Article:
Round-the-World Packing List (7 kg)

I found an authoritative-sounding book on round-the-world traveling in my local library before I left on my trip. While it was definitely aimed at a more adventurous crowd (a pejorative “Real Traveler” applies here), it had some good advice (I was thankful for that warm thermal shirt on a few occasions). In addition to some travel tips, here is an exhaustive list of the things I found useful. The total weight of all my gear was seven kilograms (around 15 pounds) and, with rolling some items, my bag met the requirements for airline carry-ons (including Ryanair).

Best Advice

  • Pack lightly! The people who carried huge 100 liter backpacks almost always looked miserable. Also, people on an overcrowded bus (Granada, Spain was particularly miserable in that sense) hate you less if you aren’t taking up too much space. As an aside, hand carry your backpack when on public transport – clueless backpackers (the ones whom everyone hates) who kept them on would invariably smack people with them by accident.
  • Carry as little as you can. A camera, some sort of ID, and a little money were the only things I really needed when walking around for the day. Besides, keeping cards and your passport in a hostel safe is much more secure.
  • You can buy pretty much anything on the road. For instance, I bought more clothes since laundry was expensive and I was dumb enough to believe a travel guide that recommended bringing only one shirt.
  • Don’t take any packing list (including this one) too seriously. I know what worked for me but everyone has different needs and comfort levels.

Most Appreciated Things

  • 32 liter backpack (my Kelty backpack was good quality so I never had to worry about rips or a zipper breaking)
  • Smartphone (I had a flip-phone before my trip, and I’m back to using it now, but it was very helpful for keeping my pictures together and for making reservations for hostels and transport. The Polytron 4G501 that my friend Pink helped me buy in Jakarta, Indonesia after my first one broke worked out well)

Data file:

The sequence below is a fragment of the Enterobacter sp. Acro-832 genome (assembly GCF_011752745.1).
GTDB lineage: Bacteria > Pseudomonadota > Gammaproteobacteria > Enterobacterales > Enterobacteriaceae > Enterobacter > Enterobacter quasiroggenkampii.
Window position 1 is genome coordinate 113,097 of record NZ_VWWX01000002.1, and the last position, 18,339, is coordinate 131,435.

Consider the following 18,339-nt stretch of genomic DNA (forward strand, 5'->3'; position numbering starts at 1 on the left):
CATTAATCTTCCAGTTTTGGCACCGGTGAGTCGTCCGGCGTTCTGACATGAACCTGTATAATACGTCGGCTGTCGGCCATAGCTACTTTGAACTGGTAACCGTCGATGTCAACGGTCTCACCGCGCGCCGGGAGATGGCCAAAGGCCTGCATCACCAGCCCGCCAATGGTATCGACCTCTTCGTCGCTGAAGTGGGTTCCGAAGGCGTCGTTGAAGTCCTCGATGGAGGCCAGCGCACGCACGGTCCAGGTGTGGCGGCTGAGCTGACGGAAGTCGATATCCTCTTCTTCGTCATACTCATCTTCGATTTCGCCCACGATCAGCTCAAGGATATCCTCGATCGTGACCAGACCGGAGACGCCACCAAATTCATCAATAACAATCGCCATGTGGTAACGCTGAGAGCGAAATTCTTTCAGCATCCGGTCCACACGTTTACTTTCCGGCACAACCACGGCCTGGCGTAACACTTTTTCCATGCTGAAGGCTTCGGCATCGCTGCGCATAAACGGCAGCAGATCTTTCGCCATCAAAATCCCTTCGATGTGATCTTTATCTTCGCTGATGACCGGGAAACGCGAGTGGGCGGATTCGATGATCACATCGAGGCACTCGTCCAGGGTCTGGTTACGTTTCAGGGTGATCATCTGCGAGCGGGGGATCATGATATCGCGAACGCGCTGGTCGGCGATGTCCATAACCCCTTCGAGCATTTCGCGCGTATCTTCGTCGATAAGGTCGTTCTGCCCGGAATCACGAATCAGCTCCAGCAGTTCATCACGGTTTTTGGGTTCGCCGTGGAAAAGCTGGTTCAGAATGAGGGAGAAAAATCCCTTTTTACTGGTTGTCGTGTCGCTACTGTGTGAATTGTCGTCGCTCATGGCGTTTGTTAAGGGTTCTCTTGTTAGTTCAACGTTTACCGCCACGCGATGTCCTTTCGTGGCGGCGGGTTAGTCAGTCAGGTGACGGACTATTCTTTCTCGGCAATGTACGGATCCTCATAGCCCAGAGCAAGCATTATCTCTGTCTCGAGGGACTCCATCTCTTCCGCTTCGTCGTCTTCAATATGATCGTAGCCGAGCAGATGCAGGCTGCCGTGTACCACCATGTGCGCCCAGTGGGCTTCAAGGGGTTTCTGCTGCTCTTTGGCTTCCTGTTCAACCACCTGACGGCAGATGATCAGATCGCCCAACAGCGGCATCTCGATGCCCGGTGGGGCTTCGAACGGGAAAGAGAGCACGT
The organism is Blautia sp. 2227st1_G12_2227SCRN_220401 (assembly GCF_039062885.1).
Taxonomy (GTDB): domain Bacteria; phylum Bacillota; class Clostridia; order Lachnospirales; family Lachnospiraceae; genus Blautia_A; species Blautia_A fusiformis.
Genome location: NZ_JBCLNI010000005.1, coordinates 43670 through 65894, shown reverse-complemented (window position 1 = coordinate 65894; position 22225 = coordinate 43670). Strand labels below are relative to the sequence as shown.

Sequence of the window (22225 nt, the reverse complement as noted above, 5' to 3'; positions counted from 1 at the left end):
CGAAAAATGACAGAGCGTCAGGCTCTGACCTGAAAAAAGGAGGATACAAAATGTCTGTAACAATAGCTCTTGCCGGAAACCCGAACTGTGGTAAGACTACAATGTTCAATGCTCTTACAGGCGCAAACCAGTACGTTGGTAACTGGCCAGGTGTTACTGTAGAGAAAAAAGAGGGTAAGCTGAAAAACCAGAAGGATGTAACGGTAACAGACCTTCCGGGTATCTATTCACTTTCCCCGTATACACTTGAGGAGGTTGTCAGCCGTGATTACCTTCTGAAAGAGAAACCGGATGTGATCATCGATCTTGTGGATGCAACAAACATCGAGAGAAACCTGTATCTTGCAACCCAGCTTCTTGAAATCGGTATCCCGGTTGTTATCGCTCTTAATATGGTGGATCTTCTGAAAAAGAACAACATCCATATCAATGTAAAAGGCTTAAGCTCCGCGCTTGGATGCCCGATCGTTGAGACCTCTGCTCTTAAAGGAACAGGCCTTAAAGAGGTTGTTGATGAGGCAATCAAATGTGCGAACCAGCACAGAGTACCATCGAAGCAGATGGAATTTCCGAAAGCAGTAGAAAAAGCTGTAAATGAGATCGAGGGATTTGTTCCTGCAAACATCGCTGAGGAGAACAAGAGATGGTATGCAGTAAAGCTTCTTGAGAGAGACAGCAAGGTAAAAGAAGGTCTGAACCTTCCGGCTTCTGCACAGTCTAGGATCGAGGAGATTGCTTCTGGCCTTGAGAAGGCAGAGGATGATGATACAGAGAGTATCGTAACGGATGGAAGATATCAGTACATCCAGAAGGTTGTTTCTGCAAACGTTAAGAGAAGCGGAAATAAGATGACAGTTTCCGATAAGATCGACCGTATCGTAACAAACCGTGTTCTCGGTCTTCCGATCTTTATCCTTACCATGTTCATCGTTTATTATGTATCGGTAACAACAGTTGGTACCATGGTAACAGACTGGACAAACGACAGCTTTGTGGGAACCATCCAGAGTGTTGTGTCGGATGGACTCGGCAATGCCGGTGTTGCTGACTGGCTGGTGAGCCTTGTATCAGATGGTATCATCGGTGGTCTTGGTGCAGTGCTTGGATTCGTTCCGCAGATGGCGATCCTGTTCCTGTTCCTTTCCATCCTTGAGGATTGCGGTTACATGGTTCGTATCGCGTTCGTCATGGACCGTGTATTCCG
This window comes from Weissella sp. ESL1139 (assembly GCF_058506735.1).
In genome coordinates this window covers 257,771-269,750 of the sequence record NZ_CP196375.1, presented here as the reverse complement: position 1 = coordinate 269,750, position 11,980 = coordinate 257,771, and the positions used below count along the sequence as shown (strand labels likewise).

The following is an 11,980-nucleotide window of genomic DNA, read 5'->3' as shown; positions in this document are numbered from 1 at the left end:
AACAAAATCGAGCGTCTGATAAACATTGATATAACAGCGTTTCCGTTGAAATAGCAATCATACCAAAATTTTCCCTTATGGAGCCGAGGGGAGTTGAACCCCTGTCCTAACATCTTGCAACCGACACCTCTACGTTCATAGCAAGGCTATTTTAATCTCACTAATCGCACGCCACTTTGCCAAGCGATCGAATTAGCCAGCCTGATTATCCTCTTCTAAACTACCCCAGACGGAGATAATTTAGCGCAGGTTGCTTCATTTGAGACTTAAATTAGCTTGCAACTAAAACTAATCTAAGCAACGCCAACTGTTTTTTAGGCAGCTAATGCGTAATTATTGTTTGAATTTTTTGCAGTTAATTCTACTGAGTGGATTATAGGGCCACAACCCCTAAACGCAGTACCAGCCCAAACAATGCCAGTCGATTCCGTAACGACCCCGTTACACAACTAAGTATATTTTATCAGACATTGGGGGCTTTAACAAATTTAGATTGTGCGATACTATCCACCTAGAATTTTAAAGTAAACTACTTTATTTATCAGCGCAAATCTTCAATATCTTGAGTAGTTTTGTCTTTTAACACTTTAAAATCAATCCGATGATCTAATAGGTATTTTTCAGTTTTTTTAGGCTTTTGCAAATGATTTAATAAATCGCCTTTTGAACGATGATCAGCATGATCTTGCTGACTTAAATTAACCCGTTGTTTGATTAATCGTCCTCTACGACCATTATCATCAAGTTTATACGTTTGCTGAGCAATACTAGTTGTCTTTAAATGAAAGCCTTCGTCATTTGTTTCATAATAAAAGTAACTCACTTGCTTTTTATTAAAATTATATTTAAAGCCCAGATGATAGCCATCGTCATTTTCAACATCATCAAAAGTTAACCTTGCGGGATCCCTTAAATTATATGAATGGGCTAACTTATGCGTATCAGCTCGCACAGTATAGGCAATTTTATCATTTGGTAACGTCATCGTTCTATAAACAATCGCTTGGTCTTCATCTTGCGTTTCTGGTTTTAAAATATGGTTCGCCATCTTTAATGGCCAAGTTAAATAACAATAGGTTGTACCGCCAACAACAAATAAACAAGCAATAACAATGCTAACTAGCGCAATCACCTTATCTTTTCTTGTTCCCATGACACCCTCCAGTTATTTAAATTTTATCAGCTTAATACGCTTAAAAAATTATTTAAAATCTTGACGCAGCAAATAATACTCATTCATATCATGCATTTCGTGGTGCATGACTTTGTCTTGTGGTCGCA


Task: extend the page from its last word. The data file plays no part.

• Universal travel adapter with multiple USB ports (you can plug it in and then place another person’s charger on top to save an outlet)
  • Allergy medication (generic Loratadine was cheap and effective)
  • USB-charged electric razor (one less adapter to carry and it reduced the risk of slitting my throat when startled)
  • Two (2) USB power banks with cables (outlets sometimes just aren’t available and I could charge both my phone and my razor with them)
  • All-purpose wipes (for those endless travel days to freshen up)
  • Sunscreen (being burned instantly tells other people you are not a local)
  • Passport with cover (My homemade cover had a foil lining for extra protection from scammers)
  • An easily-accessible flight itinerary (Immigration likes to see that you have an outbound ticket – you can store this electronically)

Mostly Unused Things

  • Travel/compact roll of toilet paper (useful in English railway stations without toilet paper though)
  • Pack of playing cards (I never used mine and you can buy them anywhere)
  • Luggage scale (nice if you take lots of flights)
  • Utensil set (useful for self-catering on-the-go but hostels typically had silverware)
  • Facemask (Delta gave me one and I used it occasionally)
  • Clothesline (very handy if on the bottom bunk of a bunkbed for drying a travel towel though)
  • Laundry items (a small bag of laundry detergent was nice in Britain since many places required you to have your own though)